Cyburbia is a friendly big tent, where we share our experiences and thoughts about urban planning practice, the built environment, planning adjacent topics, and anything else that comes to mind. No ads, no spam, and it's free. It's easy to join!
This was a new term for me but here is an intersting case in BC. This was aired earlier this week on CBC tv. I wonder how long it will take for cases like this to affect public particpation processes on a wider scale?
I couldn't find enough information about the suit on my cursory internet search to see how applicable it is. It's hard to judge whether it truly is a SLAPP. I've seen citizens call developers liars and make all kinds of crazy accusations that could open them up to some type of libel in the States. There is a difference between protesting a development on real grounds and making up stuff about a developer to try to sway a Council's opinion.
My advice... pay into the CIP insurance plan to cover your bum, just in case (I know I am!)...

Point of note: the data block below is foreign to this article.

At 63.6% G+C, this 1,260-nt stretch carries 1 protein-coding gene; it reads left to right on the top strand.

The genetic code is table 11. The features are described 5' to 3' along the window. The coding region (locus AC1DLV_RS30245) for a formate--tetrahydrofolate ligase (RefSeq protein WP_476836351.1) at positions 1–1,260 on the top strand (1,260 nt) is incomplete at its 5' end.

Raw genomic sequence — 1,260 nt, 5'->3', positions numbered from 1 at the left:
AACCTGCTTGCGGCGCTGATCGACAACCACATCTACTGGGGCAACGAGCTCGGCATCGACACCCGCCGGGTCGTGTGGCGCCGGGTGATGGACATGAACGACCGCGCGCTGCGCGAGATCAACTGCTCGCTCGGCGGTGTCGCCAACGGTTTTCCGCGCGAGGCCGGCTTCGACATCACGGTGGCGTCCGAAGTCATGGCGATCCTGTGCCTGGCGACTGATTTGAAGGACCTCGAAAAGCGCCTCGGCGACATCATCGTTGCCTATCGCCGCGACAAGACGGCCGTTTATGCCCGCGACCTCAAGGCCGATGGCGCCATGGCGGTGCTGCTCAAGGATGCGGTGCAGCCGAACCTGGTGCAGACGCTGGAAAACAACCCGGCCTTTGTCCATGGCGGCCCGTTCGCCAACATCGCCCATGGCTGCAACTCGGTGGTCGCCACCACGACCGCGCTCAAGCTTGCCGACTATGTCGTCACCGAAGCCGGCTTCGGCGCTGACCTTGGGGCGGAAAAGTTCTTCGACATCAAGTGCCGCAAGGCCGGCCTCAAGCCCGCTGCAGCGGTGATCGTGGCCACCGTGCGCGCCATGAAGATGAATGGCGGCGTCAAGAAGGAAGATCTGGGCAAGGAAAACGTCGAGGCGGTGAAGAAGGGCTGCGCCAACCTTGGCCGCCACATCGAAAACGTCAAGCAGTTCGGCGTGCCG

This is a case of the developer suing members of the pubic who spoke out against his application. Granted they did make a false accusation about a payment to a politician (they did not know it was false at the time) but even some who apolized publicly are still being sued.
So, does this provide another way for developers to get faster approvals? "Don't oppose my application or I will sue you for defamation!"
This isn't anything new... not even in Canada. There have been a few cases in Ontario from at least a decade ago. I think the big deal about this one is that the government just repealed the legislation that gave the public equal opportunity to comment... or something like that. Supposedly, because the suit was filed before the repeal, they will get to be heard under the laws at the time. Hopefully we will get some kind of direction from the courts this time... because when I researched past cases they were determined not to be precedent setting.
There was a case herre where a property owner sued a PC member for libel after being called a "slumlord." I think there is a difference between something like that (provided it can't be proved), or this case, and a true SLAPP suit. Citizens have a responsibility to be civil and honest/accurate in their claims, the same as the developer.